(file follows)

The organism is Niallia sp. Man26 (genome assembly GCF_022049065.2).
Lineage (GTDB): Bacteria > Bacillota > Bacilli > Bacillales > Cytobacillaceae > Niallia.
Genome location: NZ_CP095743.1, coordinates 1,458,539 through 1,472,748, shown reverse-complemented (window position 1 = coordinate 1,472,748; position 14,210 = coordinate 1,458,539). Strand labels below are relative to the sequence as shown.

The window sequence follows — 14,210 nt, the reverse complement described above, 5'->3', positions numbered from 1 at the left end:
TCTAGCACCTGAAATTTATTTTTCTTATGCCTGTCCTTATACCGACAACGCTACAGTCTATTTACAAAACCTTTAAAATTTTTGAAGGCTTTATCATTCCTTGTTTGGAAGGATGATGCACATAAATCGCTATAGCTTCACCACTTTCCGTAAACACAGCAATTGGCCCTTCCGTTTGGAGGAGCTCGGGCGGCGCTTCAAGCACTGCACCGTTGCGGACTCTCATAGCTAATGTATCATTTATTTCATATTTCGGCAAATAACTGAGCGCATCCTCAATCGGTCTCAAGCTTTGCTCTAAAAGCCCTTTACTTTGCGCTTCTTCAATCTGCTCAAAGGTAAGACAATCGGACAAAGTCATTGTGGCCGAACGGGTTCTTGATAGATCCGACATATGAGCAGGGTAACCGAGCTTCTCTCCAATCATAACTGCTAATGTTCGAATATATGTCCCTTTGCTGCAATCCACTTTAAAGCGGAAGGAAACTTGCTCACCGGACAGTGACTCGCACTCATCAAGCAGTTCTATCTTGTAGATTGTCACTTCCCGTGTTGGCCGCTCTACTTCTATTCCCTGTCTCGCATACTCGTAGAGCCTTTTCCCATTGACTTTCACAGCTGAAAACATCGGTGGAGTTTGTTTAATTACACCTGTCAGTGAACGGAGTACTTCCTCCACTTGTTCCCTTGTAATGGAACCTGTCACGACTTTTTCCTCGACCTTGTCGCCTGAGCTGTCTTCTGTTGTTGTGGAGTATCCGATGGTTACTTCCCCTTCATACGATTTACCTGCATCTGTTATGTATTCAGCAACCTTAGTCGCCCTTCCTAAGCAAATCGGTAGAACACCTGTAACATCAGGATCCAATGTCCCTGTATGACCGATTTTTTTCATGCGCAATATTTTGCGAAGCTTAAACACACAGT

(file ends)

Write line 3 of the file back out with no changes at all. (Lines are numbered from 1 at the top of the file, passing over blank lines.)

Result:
Genome location: NZ_CP095743.1, coordinates 1,458,539 through 1,472,748, shown reverse-complemented (window position 1 = coordinate 1,472,748; position 14,210 = coordinate 1,458,539). Strand labels below are relative to the sequence as shown.